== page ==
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Commit (or reserve rights) in solicitation to set-aside individual
task/delivery orders
May be applied to existing MACs where “rule of two” met
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SBA Implementation of Small Business
Jobs Act (cont’d)
Multiple Award Contract Set-Asides (cont’d)
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Limitations on Subcontracting/Nonmanufacturing Rule
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Compliance with LOS and nonmanufacturer rule on ID/IQs
previously measured based on performance over guaranteed
minimum
Now measured differently depending on the type of set-aside
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Total and partial set-aside MACs
 Each performance period of the contract (i.e., base term and
each option period thereafter)
 CO has discretion to require based upon period of
performance for each order
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Full and open or reserved set-aside MACs
 Measured over the period of performance of the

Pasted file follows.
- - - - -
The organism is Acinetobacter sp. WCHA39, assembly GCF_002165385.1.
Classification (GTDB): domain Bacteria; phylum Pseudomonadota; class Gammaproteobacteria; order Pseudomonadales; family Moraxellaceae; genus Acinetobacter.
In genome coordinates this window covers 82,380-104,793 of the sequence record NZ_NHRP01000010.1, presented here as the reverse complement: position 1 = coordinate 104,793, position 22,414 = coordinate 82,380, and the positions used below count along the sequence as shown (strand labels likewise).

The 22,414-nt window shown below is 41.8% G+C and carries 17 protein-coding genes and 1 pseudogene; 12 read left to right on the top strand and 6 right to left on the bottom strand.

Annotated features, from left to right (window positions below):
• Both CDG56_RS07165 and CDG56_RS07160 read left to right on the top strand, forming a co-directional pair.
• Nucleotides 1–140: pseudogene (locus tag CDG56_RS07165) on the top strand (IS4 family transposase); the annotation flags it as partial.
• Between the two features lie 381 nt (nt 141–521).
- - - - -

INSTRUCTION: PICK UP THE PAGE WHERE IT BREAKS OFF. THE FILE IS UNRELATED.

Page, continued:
task/delivery order
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SBA Implementation of Small Business
Jobs Act (cont’d)
Multiple Award Contract Set-Asides (cont’d)
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Off-Ramp/On-Ramp
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COs have authority to allow new small businesses onto a MAC
during performance
Permits agencies to “off-ramp” small businesses who become
large during performance
Application of Size Standards
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Every MAC and task/delivery order must be assigned a single
NAICS code which accurately reflects nature of work
If a MAC can be divided into discrete categories (e.g., CLINs),
each category should be assigned a separate NAICS code
Orders issued under the category must utilize the appropriate
NAICS code
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If multiple apply, must select the code that “represents the